Well the Germans have done it, so the question now is will the Spaniards be able to?
Of course, it’s not that simple.
While the Bundesliga may have started over the weekend and generated excitement for fans and players alike, the key element of whether a restart has been fully safe is yet to be determined.
Presumably, it will be some weeks before we know if the resumption has had a positive or negative impact and, after the first games back, it was clear the return-to-play guidelines were not followed by all.
Perhaps La Liga chiefs should be glad then that they’re not leading the way, in the hope any issues will have been ironed out and resolved by the time Spain’s top flight is ready to return to competitive action.
Spanish clubs have been certainly working towards a restart, as outlined on this website last week,
Part of La Liga’s strict protocols involves training sessions progressing from individual to small group and then team training before being in a position to stage games, albeit behind closed doors.
In fact, the country’s top division has created a detailed protocol for the return to training so proper health safeguards are observed.
Players had to have coronavirus tests before recently resuming individual training, with five players testing positive in Spain’s top two divisions.
The low number of positive tests also means that players and staff do not need to be based at the team training camp and can stay at home.
If the group training (which started today) goes without any hiccups – the number of players involved in the initial phase was going to be eight but this has been increased by two – the next phase would be a return to full training before a possible La Liga restart on June 12.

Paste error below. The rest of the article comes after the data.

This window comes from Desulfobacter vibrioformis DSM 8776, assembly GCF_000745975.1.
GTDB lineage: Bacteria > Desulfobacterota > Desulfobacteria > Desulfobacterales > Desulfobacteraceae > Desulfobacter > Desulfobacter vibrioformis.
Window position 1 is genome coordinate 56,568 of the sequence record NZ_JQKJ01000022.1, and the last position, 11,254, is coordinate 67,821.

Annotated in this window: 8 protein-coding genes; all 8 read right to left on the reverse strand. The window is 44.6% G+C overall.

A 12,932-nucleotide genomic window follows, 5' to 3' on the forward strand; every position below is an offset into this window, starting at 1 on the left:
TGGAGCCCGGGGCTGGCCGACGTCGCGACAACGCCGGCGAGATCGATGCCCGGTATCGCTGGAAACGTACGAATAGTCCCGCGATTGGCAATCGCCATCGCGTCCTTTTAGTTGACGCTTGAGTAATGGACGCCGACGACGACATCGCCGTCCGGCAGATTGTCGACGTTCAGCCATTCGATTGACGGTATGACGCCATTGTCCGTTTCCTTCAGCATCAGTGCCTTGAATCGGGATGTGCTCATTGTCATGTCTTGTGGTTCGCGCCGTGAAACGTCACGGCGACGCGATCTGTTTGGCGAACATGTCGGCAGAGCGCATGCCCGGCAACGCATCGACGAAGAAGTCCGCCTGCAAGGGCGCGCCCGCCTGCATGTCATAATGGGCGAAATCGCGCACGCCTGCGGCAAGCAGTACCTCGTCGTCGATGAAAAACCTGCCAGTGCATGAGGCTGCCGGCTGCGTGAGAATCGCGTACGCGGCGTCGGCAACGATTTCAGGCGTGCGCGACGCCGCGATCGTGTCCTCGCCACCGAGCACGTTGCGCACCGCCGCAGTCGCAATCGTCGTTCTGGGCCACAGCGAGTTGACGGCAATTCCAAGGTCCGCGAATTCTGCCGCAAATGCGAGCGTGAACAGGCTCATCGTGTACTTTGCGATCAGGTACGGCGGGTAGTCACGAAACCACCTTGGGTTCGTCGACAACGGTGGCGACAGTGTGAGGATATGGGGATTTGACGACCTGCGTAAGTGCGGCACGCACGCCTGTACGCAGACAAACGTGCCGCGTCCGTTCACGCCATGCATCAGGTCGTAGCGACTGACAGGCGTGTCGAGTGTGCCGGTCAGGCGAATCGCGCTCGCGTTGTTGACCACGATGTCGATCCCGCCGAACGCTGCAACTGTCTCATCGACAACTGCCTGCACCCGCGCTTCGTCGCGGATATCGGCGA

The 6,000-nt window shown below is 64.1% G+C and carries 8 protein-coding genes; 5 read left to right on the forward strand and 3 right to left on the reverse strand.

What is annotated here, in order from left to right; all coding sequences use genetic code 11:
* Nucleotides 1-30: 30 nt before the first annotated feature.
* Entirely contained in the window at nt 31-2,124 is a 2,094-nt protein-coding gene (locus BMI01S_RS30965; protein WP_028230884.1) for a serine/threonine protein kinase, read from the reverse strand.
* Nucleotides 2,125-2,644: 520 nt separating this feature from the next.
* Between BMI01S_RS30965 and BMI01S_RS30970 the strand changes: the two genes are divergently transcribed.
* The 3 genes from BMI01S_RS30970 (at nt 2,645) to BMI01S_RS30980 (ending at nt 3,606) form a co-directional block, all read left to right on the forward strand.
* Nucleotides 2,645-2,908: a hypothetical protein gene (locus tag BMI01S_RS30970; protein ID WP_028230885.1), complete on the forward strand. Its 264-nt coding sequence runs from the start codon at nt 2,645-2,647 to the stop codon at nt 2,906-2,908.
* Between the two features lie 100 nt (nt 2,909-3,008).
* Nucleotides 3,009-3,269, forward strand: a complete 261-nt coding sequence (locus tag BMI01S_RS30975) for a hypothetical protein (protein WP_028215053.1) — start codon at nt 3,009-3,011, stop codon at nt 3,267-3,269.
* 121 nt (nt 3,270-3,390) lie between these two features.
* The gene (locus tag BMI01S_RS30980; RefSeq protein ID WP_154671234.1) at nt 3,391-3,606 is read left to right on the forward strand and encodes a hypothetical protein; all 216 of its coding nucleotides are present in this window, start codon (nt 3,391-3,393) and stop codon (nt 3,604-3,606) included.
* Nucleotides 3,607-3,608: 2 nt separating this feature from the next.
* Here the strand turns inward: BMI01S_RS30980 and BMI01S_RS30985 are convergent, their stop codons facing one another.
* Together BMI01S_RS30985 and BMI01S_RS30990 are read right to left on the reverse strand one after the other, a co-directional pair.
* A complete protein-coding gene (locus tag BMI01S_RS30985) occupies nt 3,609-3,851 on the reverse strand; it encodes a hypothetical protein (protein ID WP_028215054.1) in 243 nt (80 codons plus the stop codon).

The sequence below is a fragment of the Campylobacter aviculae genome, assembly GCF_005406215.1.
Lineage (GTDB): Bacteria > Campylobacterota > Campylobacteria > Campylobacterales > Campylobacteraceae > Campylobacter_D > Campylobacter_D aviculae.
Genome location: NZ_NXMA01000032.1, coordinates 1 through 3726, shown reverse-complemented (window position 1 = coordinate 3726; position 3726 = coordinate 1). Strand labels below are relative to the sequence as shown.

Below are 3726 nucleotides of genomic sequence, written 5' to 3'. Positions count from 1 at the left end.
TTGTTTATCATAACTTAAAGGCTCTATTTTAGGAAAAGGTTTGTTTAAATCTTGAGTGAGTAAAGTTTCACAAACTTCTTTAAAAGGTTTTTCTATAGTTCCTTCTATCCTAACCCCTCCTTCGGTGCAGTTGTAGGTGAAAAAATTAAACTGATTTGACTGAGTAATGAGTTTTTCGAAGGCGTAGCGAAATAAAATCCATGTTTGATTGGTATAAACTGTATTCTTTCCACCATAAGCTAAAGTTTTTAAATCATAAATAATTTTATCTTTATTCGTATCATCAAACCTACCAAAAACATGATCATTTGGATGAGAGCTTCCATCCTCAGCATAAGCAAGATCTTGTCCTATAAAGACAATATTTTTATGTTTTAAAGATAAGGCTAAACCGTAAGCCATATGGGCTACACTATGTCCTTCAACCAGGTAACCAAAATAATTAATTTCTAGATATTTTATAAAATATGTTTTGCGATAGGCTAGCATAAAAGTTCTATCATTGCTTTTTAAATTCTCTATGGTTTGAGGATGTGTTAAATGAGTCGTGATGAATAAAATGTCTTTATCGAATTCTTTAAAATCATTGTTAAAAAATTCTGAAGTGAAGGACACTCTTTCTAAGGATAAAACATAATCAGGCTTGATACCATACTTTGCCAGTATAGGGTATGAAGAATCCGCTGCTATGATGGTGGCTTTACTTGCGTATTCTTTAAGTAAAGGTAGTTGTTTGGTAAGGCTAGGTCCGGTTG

The sight of the champions, Barcelona, on the training ground was a sign of progress.
Quique Setien’s men returned to collective training with the ball retention exercise that the late Johan Cruyff introduced to the club, and has since become a staple of the team’s daily training programme, once again on display.
Over at Atletico, after a week of intense fitness training, the groups concentrated on their skills with the ball at their feet.
Coach Diego Simeone took advantage of the easing of measures, allowing his team to take another step towards normality.
There were rondos, shots at goalkeepers and games in reduced spaces – all conducted under the watchful eye of a La Liga representative to ensure the session followed protocol.
Across the city at Real, manager Zinedine Zidane oversaw proceedings wearing a mask and gloves, while fitness coach Gregory Dupont played a more active role in putting the players through their paces.
For those craving a La Liga restart then, there is clearly hope.
Yet there is also pressure, whether that is admitted or not.
After all, Uefa president Aleksander Cerefin has already said it has a “concrete plan” for finishing the European season in August with the outstanding Champions League and Europa League ties likely to be played in that month.
That means La Liga, like all other major leagues, must be finished by the end of July.
There is every reason to resume, rather than go down the manifestly unfair and farcical predicted points per game exercise that leagues in France and Scotland have followed.
At the top, Real have won only one La Liga title in the last seven years – in 2017 – and although Zidane’s side are in a state of transition, Barcelona are hardly in tip-top shape either.
Arguably more interesting is the race for the top-four with five clubs – Sevilla, Real Sociedad, Getafe, Atletico and Valencia – all within five points of each other.
Madrid-based minnows Getafe would feel particularly aggrieved at missing out on a golden chance to qualify for the Champions League, given they have never done so in their 36-year history.
Things are pretty tight at the other end of the table too. Espanyol’s 26-year stay in the top-flight is severely under threat as they prop up the standings on 20 points, six behind Celta Vigo who are 17th.
They looked all but down at one point, but the arrival of striker Raul de Tomas from Benfica in January reinvigorated their hopes as he scored four goals in his opening six games.
Just above them are Leganes, the club from whom Barcelona poached Danish striker Martin Braithwaite outside of the transfer window due to a spurious rule exclusive to La Liga clubs. Mallorca complete the trio of teams in the bottom three but Ronaldo-owned Real Valladolid and Eibar aren’t completely safe either in 15th and 16th respectively.
So, it’s all to play for and with every passing day, there is renewed promise it will.
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